Sometimes in love, we compare and contrast. After hurt and heartbreak, mistakes get thrown around like snowballs in the middle of December. That’s normal, we are human, and whatever we are feeling is real. But love isn’t about drowning each other in frozen water, love isn’t about doing things to make each other sick. In any relationship, may it be with family, friends, or your significant other, hurt is inevitable. There are things I’ve done and said to my mother that I wish I could take back, as I’m sure she feels the same. I’d never bring those things up in future encounters with her, because to me, there’s no point. When we inflict hurt onto our loved ones, we are not directly impacted by that pain, but cold words still send chills through us. We are forced to sit with the reality that they might not trust us anymore, or they may think they we love them less. But that’s not true, life is never that simple.
4. Breaks aren’t always breakups.
So many people have accepted this notion that breaks are breakups. Not that I don’t understand it, it’s easier to just accept something is over than to have hope. Sometimes, breaks are just easier to have, easier to leave from, easier to accept. But there are occasions when we are in relationships and everything just starts getting overwhelming. Little fights become monstrous, and answers standing right in front of us can be seen past the cloud of smoke. In those occasions, I think it’s perfectly fine to accept the thought “If it was meant to be, it will be.” I think it’s perfectly fine to accept that sometimes some wounds need a little inaction so they have time to heal, time to breathe, time to be. I don’t know exactly what a break should look like for you, but don’t we all just need one every once and awhile?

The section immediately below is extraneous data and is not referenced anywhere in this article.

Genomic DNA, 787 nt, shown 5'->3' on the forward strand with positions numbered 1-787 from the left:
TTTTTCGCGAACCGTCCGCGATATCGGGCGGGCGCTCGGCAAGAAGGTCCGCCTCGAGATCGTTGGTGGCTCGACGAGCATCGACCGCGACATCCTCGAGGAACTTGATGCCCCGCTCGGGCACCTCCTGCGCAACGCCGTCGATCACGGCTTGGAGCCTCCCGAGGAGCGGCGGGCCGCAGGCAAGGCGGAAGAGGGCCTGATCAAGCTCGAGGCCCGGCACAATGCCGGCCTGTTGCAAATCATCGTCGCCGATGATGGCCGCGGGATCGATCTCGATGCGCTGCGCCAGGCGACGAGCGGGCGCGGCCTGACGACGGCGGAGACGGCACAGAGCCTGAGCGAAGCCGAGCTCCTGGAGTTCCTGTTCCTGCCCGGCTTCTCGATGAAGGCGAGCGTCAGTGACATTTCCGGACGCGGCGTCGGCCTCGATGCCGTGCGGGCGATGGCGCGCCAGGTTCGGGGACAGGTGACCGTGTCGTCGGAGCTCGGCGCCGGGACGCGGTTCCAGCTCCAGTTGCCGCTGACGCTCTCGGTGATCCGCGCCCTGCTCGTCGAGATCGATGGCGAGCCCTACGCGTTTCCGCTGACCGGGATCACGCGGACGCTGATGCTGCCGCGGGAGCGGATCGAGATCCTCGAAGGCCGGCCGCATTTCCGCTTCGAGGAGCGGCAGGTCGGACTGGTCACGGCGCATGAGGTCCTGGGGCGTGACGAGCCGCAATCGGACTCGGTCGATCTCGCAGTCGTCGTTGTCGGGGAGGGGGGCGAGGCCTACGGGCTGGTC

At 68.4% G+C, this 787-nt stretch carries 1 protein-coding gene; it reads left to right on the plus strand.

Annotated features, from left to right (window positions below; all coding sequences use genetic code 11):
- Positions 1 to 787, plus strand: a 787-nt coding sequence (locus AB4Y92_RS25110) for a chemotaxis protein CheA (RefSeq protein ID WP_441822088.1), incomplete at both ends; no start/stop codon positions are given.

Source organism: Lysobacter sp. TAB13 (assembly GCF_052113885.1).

5. Be patient, give it time.
I have to be the most impatient person in the entire world, really? I used to watch the clock at school, now I watch the clock at work. I’d spend so much watching the clock that it felt like time was moving backward, and by the time it was actually time to leave, I didn’t have anything positive to show for it. Now at work when there isn’t anything to do, I draw, and I’m pretty decent at it. When I am in my room and I wish I had something to do, I just listen to music and sing to myself. In a relationship, you’ll have to learn patience. You have to learn how to play the waiting game. But instead of sitting and waiting for answers, why not fill the time with something else? I promise it’ll make everything go by a lot faster.
I wish I had more inspiring words to give you. Or a solve all book that you’d only pay $9.99 to read. But I will neither pretend to know your problems nor can I pretend to understand what you’re going through. But that’s okay. My biology professor once wrote in our textbook that, “We as humans try so hard to make sense of the world around us, so we label and categorize everything in order to understand it.” When we understand things, we may start to feel like they are less scary, like we have some control over them. If I’ve learned anything from love, it’s that we have to start getting comfortable with the uncomfortable. We have to stop using labels to find security, and categorizing actions to reach understanding. People are not, have not, and will not be simple. So stop seeking simple answers, and treating situations like they can be generalized.
We are individuals, our love is personalized for us. Treat it that way.